Is strength training necessary for women to achieve their desired weight?

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Absolutely! Strength training is not about bulking up, it’s about improving your muscles and improving on everything else at the same time, including your weight-loss goals. Assuming strength training is only for men is outdated and misinformed. It’s not only something that women can do, women need to do it just as much as men do.

Strength training, particularly a form of progressive strength training using the proper exercises, order, and variety, can be tailored to tone and shape new muscle, burn fat and improve the density of the muscles you have already.

But, perhaps even more importantly, strength training helps speed up your metabolism and improves insulin efficiency.

One study examining what happens when we replace fat with muscle found that losing 4 pounds of fat and adding 3 pounds of muscle increased participants metabolic rate by 7 percent, meaning that they burned 120 calories more per day than usual just going about their normal business.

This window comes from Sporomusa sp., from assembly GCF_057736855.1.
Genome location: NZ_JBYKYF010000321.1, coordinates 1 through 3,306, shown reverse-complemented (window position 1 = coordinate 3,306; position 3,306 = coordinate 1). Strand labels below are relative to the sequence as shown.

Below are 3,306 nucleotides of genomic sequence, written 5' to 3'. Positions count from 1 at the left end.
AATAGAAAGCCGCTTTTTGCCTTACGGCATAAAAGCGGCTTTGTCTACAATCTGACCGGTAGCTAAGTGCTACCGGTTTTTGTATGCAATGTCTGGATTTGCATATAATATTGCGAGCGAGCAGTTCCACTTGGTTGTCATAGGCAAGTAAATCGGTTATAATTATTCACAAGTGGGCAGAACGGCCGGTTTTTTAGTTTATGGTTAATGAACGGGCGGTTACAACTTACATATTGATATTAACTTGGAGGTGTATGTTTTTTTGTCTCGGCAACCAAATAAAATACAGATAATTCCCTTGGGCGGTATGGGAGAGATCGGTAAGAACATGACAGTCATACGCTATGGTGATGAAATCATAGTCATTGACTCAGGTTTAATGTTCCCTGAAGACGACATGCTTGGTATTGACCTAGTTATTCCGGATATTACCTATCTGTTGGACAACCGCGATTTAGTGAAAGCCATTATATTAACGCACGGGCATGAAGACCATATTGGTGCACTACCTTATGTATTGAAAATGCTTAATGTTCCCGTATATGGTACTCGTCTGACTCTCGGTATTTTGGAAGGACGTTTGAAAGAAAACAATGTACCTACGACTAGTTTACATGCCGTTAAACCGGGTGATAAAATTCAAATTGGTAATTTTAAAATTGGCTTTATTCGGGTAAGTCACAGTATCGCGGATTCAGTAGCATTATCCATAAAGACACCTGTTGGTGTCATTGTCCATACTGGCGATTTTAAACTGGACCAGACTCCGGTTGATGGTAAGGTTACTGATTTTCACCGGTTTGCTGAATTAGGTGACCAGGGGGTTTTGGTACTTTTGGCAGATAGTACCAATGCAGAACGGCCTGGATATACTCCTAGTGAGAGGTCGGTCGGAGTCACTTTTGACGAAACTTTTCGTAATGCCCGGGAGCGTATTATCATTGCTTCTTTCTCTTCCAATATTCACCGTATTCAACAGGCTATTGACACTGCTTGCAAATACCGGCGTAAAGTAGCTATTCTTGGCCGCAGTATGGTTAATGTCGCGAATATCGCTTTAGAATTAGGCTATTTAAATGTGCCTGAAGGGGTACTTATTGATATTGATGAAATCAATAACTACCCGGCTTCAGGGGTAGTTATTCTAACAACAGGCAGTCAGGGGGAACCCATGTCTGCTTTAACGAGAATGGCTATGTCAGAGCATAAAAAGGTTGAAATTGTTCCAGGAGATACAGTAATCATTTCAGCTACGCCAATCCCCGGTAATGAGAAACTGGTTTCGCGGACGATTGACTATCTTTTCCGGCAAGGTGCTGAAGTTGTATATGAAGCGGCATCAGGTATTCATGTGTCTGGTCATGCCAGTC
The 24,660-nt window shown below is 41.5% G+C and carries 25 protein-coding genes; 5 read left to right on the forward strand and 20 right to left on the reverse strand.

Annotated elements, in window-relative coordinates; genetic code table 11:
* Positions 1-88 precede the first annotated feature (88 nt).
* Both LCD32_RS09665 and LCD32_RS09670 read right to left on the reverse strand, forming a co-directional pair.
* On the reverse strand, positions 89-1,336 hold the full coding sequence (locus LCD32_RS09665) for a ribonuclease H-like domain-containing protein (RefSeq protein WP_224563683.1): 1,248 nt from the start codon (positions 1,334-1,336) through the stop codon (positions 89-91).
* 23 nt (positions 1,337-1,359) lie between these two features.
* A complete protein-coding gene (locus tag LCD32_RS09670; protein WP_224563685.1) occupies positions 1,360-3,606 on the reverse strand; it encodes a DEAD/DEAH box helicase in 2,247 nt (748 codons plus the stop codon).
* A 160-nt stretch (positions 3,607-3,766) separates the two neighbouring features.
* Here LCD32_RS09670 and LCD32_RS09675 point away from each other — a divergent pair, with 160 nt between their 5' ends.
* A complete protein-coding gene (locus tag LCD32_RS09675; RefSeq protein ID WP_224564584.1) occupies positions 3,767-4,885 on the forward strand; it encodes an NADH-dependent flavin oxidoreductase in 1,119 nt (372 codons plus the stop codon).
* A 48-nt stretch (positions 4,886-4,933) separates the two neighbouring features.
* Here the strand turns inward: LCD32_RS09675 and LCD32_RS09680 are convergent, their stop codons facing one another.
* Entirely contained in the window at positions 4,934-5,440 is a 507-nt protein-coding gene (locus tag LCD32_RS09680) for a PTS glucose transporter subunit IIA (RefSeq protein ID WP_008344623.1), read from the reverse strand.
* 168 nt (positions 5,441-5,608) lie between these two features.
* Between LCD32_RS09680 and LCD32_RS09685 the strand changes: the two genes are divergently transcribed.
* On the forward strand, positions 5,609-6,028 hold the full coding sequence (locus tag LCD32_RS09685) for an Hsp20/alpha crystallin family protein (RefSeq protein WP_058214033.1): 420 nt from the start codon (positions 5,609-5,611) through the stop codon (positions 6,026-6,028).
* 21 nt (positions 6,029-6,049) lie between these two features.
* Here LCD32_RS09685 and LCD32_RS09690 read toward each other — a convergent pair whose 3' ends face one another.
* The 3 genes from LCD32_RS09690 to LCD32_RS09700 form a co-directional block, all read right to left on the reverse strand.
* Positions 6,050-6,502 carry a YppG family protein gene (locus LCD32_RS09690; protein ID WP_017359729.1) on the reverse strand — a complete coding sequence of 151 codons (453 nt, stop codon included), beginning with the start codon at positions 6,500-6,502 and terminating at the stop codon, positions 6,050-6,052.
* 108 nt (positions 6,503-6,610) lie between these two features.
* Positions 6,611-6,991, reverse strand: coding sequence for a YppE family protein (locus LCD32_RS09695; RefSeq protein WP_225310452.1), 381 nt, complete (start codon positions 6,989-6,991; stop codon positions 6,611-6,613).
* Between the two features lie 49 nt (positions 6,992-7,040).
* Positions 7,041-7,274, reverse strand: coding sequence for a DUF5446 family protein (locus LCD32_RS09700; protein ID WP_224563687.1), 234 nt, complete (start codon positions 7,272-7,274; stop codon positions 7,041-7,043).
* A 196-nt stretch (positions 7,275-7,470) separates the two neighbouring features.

120 calories may not sound like much per day, but it adds up real fast. A single pound of fat is comprised of 3,500 calories. You burn 3,500 calories; you lose a pound of fat.

Now then, burning an extra 120 calories over the course of a whole year means: 365 x 120 = 43,800, i.e., 12.5 pounds of fat.

That’s right, just that little bit of improvement over a year results in you burning off more than 12 pounds of fat. You would have to spend a lot of time on a treadmill to get the same weight loss results you get from adding strength training.

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